We all know that disagreements between partners are common. Whether they are big issues or little issues the potential for disagreement is a common part of any couple trying to work together or get along.
When a potential disagreement arises we always have a choice to make. Should we A) speak up, say what we really think or how we are really feeling and introduce conflict into the relationship? Or B) keep our thoughts to ourselves and spare the relationship from the conflict that could be caused by our speaking up?
We are aware that the option of speaking up can introduce conflict into the relationship. Option A can seem like a difficult choice to make. So, we often don’t. It just seems easier to keep to ourselves, even if we know that speaking up is the right thing to do. In the end, we make the choice to keep our thoughts to ourselves because we think that we have avoided conflict.
Consider this: conflict actually exists in either option.
When the partner speaks out and says what’s on their mind: “I don’t like that restaurant,” “I need some time alone,” “You hurt my feelings,” etc. then the conflict exists out in the open, in the relationship. It is known. The instant the phrase is said both partners are aware that there is a potential disagreement; and both partners feel the conflict.
When a partner chooses to keep their thoughts inside, the conflict still exists. It just isn’t addressed. Because the potential disagreement isn’t brought up out loud the other partner doesn’t know it exists. They are going to believe that the restaurant is fine, or it’s okay to just hang out, or a hurtful statement was taken as a joke, etc. They will not know about the potential disagreement and they will not feel the conflict. The partner keeping their thoughts inside, however, will feel the conflict – even as they stuff it down. They will know it exists.
The choice we make about how to handle a potential disagreement isn’t at all about avoiding conflict or creating it, it is actually about deciding where the conflict is going to exist. Will it exist out loud in the relationship so both partners are aware of it? Or will it be silent and internalized within one partner so that only that person is aware of it? In either scenario the conflict exists, it is just a matter of where it exists and who is aware of it.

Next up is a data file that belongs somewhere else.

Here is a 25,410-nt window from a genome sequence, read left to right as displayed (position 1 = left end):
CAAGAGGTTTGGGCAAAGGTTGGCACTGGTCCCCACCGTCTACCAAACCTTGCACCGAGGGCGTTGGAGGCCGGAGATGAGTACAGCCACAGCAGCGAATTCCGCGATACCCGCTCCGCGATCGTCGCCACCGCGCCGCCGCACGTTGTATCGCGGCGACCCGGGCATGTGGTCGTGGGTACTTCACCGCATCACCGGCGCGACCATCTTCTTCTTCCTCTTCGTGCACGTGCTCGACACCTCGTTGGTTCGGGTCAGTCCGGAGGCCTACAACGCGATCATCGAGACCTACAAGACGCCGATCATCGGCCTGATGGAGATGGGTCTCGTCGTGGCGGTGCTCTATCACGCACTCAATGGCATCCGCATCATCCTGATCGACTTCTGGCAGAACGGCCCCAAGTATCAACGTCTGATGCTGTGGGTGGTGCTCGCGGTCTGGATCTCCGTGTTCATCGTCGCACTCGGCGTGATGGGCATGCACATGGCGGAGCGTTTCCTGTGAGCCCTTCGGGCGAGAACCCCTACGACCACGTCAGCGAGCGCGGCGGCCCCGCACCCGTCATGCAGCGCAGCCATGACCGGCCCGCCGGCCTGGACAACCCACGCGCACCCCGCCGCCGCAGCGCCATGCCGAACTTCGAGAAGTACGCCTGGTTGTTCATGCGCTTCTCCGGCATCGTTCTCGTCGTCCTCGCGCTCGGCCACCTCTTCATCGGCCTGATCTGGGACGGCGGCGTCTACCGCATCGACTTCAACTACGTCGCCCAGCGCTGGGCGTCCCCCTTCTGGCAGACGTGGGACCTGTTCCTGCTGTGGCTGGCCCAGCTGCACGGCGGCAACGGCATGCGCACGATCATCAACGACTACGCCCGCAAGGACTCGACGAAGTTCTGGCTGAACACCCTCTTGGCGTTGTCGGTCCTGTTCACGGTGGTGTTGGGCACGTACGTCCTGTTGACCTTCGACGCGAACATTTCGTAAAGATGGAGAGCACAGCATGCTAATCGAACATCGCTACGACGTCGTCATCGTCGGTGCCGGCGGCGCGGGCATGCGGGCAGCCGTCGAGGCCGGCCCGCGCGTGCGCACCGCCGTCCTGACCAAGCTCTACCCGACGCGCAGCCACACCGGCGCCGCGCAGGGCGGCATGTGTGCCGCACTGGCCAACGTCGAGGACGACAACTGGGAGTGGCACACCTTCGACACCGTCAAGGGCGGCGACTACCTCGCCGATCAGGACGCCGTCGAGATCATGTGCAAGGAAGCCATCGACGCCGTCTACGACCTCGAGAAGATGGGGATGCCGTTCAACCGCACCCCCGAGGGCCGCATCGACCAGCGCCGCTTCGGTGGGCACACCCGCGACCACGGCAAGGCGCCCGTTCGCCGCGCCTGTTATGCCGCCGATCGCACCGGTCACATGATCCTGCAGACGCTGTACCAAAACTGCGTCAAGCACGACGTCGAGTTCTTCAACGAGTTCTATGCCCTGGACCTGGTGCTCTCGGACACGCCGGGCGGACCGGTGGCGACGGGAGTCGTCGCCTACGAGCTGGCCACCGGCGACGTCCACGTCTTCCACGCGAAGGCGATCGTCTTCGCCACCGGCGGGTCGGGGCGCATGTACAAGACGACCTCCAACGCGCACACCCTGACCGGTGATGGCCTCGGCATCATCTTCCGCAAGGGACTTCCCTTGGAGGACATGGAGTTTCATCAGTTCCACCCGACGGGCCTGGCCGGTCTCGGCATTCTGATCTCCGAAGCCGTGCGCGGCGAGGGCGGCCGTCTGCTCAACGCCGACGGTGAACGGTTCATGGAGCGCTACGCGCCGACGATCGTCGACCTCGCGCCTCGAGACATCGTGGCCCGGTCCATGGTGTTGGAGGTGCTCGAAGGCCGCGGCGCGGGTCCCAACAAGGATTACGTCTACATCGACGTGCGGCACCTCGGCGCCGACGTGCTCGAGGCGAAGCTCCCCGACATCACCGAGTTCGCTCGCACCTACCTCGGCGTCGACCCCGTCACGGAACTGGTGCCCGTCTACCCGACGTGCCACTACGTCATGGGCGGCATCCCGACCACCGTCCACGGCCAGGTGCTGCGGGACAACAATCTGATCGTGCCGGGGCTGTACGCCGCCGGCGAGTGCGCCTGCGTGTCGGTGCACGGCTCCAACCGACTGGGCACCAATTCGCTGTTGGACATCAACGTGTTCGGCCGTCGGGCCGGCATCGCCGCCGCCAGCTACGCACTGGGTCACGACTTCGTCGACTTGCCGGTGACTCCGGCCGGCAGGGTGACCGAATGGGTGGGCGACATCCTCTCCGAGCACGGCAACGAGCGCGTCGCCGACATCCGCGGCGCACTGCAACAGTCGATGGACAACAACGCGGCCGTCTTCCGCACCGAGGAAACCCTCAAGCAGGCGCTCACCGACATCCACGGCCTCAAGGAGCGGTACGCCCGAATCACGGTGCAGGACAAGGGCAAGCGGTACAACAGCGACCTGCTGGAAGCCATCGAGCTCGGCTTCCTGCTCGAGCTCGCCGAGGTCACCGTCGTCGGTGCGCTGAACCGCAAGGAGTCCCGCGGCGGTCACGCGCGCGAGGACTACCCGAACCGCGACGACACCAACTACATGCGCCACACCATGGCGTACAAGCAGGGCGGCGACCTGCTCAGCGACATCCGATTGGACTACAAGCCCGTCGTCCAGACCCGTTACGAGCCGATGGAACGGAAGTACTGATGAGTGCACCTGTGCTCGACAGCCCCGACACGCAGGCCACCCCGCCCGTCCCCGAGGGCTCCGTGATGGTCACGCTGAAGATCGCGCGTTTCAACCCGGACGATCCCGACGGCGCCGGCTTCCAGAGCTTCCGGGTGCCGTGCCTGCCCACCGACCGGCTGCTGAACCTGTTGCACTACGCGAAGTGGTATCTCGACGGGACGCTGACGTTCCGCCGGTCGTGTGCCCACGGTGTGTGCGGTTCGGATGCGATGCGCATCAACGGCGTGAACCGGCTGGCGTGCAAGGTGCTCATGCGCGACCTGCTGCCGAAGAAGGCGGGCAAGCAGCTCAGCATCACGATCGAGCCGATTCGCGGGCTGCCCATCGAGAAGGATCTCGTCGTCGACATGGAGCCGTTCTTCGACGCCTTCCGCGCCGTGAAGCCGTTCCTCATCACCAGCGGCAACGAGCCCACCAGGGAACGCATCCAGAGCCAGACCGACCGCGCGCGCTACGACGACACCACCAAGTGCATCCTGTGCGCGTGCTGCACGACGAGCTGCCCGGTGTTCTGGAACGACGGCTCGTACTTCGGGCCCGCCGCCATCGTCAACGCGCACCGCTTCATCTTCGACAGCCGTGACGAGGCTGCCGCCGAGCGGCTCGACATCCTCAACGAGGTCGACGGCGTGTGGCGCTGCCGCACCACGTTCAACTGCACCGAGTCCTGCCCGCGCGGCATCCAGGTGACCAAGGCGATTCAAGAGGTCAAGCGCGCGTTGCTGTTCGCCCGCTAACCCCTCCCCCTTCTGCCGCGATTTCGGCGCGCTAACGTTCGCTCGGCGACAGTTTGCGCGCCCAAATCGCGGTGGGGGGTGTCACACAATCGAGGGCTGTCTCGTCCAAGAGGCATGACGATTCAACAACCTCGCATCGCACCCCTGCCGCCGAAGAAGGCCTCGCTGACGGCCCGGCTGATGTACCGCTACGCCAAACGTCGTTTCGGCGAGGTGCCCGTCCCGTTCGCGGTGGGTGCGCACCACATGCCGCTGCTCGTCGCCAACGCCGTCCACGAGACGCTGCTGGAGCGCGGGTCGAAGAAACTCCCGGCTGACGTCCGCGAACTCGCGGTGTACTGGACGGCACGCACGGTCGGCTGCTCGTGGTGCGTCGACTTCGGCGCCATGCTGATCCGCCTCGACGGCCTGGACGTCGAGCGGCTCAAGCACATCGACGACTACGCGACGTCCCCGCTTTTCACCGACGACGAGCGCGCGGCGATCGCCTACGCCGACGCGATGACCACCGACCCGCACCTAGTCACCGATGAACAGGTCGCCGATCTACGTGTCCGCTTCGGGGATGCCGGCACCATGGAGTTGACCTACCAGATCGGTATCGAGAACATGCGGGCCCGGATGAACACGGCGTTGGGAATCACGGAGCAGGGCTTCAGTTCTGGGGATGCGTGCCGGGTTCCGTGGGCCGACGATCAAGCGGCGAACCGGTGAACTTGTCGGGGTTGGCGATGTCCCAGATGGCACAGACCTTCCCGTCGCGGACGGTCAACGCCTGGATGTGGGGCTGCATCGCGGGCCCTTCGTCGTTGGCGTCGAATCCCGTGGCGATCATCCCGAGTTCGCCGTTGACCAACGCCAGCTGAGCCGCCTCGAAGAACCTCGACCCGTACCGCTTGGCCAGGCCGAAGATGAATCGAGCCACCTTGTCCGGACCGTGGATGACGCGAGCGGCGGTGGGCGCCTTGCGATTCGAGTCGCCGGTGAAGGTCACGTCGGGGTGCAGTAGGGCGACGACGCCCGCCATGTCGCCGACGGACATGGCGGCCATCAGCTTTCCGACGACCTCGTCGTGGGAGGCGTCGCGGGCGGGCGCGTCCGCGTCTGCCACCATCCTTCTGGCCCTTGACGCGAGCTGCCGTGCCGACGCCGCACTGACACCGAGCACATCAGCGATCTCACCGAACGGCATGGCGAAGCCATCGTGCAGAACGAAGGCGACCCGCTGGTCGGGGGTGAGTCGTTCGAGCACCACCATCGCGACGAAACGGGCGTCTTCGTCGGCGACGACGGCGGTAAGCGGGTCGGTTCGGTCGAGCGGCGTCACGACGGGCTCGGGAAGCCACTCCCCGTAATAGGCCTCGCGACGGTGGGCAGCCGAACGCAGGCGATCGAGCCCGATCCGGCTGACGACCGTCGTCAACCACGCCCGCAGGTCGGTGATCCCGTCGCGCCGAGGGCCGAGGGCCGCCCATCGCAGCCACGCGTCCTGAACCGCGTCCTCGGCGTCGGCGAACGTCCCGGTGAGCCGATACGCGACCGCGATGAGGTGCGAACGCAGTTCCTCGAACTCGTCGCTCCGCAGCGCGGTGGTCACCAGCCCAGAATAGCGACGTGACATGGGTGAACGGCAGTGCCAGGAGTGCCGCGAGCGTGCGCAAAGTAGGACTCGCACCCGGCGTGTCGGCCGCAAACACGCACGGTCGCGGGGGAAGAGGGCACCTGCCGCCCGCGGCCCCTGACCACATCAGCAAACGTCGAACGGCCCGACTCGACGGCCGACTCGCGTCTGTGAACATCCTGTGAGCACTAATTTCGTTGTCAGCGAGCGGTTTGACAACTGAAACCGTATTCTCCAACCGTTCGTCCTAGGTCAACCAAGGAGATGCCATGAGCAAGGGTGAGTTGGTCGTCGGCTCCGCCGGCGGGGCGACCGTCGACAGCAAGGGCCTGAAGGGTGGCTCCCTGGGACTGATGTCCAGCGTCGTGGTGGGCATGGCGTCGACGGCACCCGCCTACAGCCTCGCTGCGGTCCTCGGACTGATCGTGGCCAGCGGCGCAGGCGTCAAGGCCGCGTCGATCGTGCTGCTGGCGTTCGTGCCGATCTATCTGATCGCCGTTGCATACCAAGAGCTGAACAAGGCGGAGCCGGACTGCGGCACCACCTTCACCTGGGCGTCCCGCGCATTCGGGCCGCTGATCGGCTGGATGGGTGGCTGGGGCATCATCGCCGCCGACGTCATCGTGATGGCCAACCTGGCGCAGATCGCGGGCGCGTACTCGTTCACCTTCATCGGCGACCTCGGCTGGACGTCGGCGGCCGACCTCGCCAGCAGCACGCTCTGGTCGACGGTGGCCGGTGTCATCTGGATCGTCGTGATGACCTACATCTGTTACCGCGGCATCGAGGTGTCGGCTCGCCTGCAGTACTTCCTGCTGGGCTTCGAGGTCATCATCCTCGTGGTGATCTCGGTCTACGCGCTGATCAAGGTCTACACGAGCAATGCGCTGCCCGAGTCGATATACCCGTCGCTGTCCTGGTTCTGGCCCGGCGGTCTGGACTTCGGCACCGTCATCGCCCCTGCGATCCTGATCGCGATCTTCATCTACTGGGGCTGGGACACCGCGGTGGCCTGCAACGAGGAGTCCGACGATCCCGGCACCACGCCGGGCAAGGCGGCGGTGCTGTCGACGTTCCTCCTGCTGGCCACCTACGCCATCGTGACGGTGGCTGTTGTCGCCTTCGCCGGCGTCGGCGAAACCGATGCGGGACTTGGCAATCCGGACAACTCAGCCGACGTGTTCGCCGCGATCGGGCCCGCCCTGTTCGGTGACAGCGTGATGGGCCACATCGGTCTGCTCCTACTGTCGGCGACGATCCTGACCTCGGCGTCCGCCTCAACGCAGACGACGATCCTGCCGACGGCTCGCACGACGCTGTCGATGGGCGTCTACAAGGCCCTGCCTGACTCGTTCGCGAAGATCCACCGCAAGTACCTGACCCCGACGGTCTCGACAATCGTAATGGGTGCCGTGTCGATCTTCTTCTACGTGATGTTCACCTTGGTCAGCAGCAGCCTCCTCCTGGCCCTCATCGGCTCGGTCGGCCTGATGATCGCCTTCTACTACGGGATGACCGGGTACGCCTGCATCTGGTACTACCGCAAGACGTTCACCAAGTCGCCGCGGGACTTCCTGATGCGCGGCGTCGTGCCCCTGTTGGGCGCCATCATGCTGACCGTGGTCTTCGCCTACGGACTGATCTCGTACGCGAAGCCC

Conflict always requires compromise in order to be resolved.
When the potential disagreement is acknowledged out loud and both partners are aware of it then the compromise happens between both partners. They can pick a different restaurant, or give the other some space for a while, or apologize for saying something hurtful and commit to never saying it again, etc. In this scenario the potential disagreement is acknowledged out loud, both partners feel the conflict, both partners work together to resolve the conflict through compromise and move on.
When one partner chooses to keep a potential disagreement inside and only they are aware of it and only they feel the conflict, then the compromise happens inside them. When the conflict has been internalized, the compromise will be internal too. The compromise that internalized conflict requires is that the partner compromises a bit of their self — every time.
Over time this compromise chips away at their sense of self in the relationship and they begin to feel smaller and smaller in the relationship, less important, like they have no voice or don’t matter to their partner, and eventually they feel resentful.
It is this hidden cost of avoiding conflict that often causes the breakdown in communication for a couple. In Part 3, we will explore some more negative effects of conflict avoidance on relationships.
If you believe that you and your partner would benefit from sessions of direct counseling on this issue and you live in the Grand Rapids area, contact The Grand Rapids Therapy Group today to set up an appointment with Dr. Thornsen.